The process of responding to the client has changed over the years as SAP grew in prominence in software development. “In our earlier days, we would develop specific software based on what the client said it needed. We would do internal checks and then send it off to the client. On occasion, we would find out that the software was not what the client wanted,” Koch said.
These days, SAP takes a more integrated approach with the customer through engagement initiatives in a structured manner. “We ask the customer to become involved in the development cycle for the software so it can benefit from influencing the outcome. The customer is involved in quality checks every few weeks to ensure the software will perform as anticipated and not deviate from the intended functionality or process need,” Koch noted.
Integration of business and operational solutions is also the thrust of software provider OSIsoft and its flagship offering of an enterprise-wide PI System. The company said that 10 of the world’s 14 largest global metals, mining and materials firms use the PI System to “pull all real-time operating data into one place—one system, one pool of data,” according to OSIsoft’s Zalevsky. For one large aluminum client, the PI System collects and presents data in real time from about 300 different smelting pots of different generations for real-time decision making and operational intelligence that has led to millions of dollars of savings per excursion.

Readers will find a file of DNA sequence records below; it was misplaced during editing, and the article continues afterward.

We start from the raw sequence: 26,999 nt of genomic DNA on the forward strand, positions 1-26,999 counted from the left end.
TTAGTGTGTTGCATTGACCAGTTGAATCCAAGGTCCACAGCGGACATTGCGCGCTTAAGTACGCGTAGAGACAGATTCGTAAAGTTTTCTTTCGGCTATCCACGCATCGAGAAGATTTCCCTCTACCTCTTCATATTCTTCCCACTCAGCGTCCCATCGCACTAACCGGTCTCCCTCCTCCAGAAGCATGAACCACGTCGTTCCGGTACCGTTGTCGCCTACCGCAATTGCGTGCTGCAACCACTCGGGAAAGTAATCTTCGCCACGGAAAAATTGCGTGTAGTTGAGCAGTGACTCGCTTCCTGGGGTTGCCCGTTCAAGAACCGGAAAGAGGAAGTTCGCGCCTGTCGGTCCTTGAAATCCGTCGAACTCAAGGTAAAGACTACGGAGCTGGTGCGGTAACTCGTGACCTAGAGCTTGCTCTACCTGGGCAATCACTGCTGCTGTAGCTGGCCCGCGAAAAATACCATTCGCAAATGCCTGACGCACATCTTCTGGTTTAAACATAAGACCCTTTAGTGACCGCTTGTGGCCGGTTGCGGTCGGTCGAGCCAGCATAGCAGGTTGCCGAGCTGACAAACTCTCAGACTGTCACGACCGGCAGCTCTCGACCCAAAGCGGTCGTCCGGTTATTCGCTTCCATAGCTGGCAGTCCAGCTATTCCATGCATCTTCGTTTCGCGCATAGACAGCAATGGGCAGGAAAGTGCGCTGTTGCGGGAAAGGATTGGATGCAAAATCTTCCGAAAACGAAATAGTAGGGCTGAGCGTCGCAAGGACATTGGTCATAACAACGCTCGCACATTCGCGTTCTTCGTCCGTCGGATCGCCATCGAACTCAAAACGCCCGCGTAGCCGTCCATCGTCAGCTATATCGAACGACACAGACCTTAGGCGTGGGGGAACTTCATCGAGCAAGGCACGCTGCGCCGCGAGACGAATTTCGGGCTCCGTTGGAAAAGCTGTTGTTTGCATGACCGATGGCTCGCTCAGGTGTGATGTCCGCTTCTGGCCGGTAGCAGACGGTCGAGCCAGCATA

The architecture of the PI System is built around templates to create an asset framework that collects and standardizes operating information. “We work closely with the companies to identify the operating parameters important to them, and then provide software with templates configured to their business. We help them define the data they want to collect and deliver foroperational decisions and data analytics, and then provide the right software to achieve that end,” Zalevsky said. He added: “Benefits of the PI System include increasing energy efficiency, managing water consumption, maximizing asset performance, mitigating risk and achieving regulatory compliance.”